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“Everything I do is over the top,” says Tessa Kennedy. The celebrated interior designer has been going over the top since she was a teenager in the Fifties, eloping with a society painter who was nearly 10 years older than her.
Tessa Kennedy is an international award-winning interior designer who for the last 50 years has discreetly created interiors with a sense of grandeur and a hint of theatre for an impressive list of elite clients. These include Elizabeth Taylor and Richard Burton, George Harrison, Sam Spiegel, Michael Winner, Pierce Brosnan, the Saudi Royal family and HM King Hussein of Jordan, as well as significant commercial commissions for De Beers and world-renowned hotels such as Claridges and The Berkeley.
She is perhaps best known by the public for designing the Rivoli Bar at the Ritz Hotel which was re-instated in 2001 and for which she was awarded Designer of the Year. In acknowledgment of her work she was made a Fellow of the International Interior Design Association.
“I don’t do minimalism,” she tells me over lunch at the Rivoli Bar at the Ritz hotel, a room she designed herself. “That style has become ubiquitous, but it’s just so boring.”
Tessa Kennedy is the first to admit that interior design was not a career she would have imagined herself pursuing as a young debutante in 1957, despite an artistic ability and an early love of Brighton Pavilion. It was a time when women were not expected to have careers and due to her considerably privileged background as the daughter of Geoffrey Kennedy and Daska Ivanovic, niece to the shipping magnate Vane Ivanovic, Tessa Kenedy was expected to marry well and bring up a family, so she was sent to finishing school in Switzerland.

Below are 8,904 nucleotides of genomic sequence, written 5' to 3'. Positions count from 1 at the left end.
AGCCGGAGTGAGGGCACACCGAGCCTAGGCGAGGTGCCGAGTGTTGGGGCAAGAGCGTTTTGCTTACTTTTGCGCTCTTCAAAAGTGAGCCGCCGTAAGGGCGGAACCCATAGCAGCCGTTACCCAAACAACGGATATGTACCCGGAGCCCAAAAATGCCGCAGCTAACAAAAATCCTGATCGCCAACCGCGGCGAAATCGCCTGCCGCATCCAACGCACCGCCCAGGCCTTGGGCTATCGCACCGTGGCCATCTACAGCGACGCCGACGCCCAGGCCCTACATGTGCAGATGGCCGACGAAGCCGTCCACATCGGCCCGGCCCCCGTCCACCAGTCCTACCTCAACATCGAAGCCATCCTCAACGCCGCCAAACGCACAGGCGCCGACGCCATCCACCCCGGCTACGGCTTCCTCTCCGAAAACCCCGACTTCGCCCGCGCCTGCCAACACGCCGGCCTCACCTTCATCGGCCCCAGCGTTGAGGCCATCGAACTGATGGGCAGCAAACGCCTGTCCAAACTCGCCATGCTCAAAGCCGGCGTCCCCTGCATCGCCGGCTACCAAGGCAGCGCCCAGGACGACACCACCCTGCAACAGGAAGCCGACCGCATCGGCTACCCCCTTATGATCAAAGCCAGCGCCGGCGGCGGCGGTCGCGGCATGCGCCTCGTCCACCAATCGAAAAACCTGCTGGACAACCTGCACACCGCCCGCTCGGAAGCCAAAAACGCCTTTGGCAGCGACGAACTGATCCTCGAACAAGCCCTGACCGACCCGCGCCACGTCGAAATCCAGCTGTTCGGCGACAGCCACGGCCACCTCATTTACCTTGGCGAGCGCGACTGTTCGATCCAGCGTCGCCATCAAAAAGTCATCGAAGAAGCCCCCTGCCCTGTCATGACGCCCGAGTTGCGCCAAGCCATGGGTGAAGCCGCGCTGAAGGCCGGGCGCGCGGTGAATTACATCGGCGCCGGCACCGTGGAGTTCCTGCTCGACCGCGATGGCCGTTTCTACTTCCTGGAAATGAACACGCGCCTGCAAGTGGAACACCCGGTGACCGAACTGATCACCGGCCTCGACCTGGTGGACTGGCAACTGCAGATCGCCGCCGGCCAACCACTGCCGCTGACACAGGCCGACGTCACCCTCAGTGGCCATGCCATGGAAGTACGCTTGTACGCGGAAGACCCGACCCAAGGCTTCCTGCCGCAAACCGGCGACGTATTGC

Her first accolade was the winning of a competition to design Grovesnor House Hotel while still with Mlinaric in 1968, which gave her the boost she needed to establish her own studio Tessa Kennedy Design with her Mlinaric colleague Michael Sumner. Together they went on to win many other commissions including the design for the Equestrian Club in Riyadh, which resulted in Tessa Kennedy being the first woman to work for her own company in Saudi Arabia.
Naturally the design principles Tessa Kennedy applies in her work are evident in her own homes. Many of her sumptuous interiors have been featured by House & Garden,World of Interiors, Vogue and Tatler. What these articles and the collection offered here capture is how much of her remarkable life is reflected in the pieces that act as catalysts for anecdotes about amusing or poignant events with her friends and the process of collecting as a whole.
Tessa Kennedy certainly practises what she preaches at her own home in Knightsbridge, which has to be one of the most theatrical properties in the capital, with its red velvet wallpaper, exuberantly hung bed and curtains that were once owned by Rudolf Nureyev.
Tessa Kenedy has left her distinctive signature all over Mayfair, redesigning 100 rooms at Claridge’s and undertaking commissions at private members’ clubs such as Aspinalls and the Playboy Club.
Wherever you see rich men having fun in Mayfair, there is a fair chance they will be doing it in surroundings designed by Tessa Kennedy. The Ritz’s Rivoli Bar is done up in an art deco style – about 30 per cent of her designs are art deco – with bold representations of Leda and the Swan at either end of the room.